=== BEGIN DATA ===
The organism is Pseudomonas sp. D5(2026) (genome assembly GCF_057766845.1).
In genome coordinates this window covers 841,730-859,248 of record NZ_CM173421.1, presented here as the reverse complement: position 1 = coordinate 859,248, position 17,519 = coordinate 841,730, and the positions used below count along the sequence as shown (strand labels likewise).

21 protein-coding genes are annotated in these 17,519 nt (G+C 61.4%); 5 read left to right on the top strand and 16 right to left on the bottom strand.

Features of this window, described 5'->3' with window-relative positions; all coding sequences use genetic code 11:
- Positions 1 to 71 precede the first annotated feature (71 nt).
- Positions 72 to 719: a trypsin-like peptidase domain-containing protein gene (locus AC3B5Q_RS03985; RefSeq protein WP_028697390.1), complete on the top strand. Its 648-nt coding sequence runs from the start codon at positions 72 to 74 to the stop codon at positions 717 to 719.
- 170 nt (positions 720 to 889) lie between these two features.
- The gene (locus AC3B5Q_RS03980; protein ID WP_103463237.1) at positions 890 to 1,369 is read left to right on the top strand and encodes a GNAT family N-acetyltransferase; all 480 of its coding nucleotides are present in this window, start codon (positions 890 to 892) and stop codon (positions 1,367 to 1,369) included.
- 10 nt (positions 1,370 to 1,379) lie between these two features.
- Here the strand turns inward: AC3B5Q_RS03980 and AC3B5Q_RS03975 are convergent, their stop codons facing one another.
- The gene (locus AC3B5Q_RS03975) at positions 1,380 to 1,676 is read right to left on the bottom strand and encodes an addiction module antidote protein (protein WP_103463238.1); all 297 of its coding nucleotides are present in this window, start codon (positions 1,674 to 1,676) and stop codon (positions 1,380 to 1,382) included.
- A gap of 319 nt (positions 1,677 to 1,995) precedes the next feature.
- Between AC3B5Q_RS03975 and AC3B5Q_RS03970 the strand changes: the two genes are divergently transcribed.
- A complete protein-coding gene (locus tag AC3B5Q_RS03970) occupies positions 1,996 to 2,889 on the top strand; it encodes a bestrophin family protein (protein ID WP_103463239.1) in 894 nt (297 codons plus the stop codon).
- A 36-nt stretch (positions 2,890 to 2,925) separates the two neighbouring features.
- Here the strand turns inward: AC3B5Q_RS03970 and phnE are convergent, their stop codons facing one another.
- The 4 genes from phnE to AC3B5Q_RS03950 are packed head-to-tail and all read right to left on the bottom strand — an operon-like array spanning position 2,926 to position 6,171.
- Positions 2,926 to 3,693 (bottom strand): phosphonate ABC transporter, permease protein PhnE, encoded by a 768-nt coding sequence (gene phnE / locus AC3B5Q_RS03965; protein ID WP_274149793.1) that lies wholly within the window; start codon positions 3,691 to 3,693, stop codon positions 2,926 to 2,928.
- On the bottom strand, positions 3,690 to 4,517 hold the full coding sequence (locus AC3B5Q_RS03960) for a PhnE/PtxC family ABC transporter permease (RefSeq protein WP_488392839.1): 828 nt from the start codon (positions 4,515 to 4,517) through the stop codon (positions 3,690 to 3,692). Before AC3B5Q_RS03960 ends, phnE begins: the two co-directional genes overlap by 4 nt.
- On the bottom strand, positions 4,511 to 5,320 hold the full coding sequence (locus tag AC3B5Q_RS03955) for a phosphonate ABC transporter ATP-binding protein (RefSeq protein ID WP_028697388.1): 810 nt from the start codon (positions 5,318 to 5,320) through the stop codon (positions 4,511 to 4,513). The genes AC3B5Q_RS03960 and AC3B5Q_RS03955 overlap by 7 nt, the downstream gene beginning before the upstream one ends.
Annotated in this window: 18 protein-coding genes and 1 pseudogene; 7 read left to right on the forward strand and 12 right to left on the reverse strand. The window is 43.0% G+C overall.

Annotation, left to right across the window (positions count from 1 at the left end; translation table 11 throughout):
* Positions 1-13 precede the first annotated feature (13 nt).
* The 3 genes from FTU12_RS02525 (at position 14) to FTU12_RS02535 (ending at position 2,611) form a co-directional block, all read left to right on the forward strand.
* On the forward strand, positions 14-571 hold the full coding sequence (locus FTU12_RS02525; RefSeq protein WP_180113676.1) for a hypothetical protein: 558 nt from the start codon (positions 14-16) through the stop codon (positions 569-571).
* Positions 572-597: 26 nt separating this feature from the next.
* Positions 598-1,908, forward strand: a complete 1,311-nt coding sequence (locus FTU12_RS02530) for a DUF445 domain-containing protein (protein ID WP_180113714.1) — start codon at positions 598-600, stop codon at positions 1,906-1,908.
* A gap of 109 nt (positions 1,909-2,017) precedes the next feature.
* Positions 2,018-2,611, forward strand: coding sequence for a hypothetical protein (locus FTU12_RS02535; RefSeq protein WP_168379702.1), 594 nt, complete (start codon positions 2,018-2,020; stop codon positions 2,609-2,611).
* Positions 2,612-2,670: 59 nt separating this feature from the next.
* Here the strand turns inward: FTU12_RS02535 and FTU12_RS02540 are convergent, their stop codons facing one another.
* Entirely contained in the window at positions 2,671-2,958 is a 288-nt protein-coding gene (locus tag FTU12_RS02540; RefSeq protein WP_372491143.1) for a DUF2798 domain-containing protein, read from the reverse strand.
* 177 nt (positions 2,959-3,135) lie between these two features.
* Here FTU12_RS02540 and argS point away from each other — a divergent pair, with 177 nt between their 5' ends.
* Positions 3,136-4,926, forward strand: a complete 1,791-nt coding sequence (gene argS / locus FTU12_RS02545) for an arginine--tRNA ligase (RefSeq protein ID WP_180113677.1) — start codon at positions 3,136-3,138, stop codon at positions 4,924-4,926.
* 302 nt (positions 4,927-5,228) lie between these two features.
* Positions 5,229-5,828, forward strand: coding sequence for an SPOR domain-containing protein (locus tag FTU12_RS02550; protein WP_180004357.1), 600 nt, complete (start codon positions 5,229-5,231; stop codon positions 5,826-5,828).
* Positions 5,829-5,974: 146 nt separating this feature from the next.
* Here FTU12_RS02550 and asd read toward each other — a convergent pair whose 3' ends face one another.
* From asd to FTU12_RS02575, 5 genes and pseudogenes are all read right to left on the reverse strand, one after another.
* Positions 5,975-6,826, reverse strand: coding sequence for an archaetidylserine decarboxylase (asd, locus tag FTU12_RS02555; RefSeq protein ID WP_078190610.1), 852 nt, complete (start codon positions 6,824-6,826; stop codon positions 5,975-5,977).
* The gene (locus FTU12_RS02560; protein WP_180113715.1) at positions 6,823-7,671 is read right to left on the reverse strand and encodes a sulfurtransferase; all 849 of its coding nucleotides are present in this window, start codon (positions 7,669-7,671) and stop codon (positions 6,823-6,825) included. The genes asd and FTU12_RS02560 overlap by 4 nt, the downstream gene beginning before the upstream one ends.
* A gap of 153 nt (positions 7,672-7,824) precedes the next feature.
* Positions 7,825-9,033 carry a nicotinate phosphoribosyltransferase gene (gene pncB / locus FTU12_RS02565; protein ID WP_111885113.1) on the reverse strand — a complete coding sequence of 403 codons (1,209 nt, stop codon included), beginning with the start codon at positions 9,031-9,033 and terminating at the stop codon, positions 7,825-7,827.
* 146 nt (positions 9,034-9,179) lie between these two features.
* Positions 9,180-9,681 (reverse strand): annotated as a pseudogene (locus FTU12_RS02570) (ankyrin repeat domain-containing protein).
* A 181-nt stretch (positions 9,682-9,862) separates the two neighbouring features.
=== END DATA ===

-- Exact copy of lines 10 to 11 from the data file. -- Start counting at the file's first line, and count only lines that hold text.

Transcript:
- Here the strand turns inward: AC3B5Q_RS03980 and AC3B5Q_RS03975 are convergent, their stop codons facing one another.
- The gene (locus AC3B5Q_RS03975) at positions 1,380 to 1,676 is read right to left on the bottom strand and encodes an addiction module antidote protein (protein WP_103463238.1); all 297 of its coding nucleotides are present in this window, start codon (positions 1,674 to 1,676) and stop codon (positions 1,380 to 1,382) included.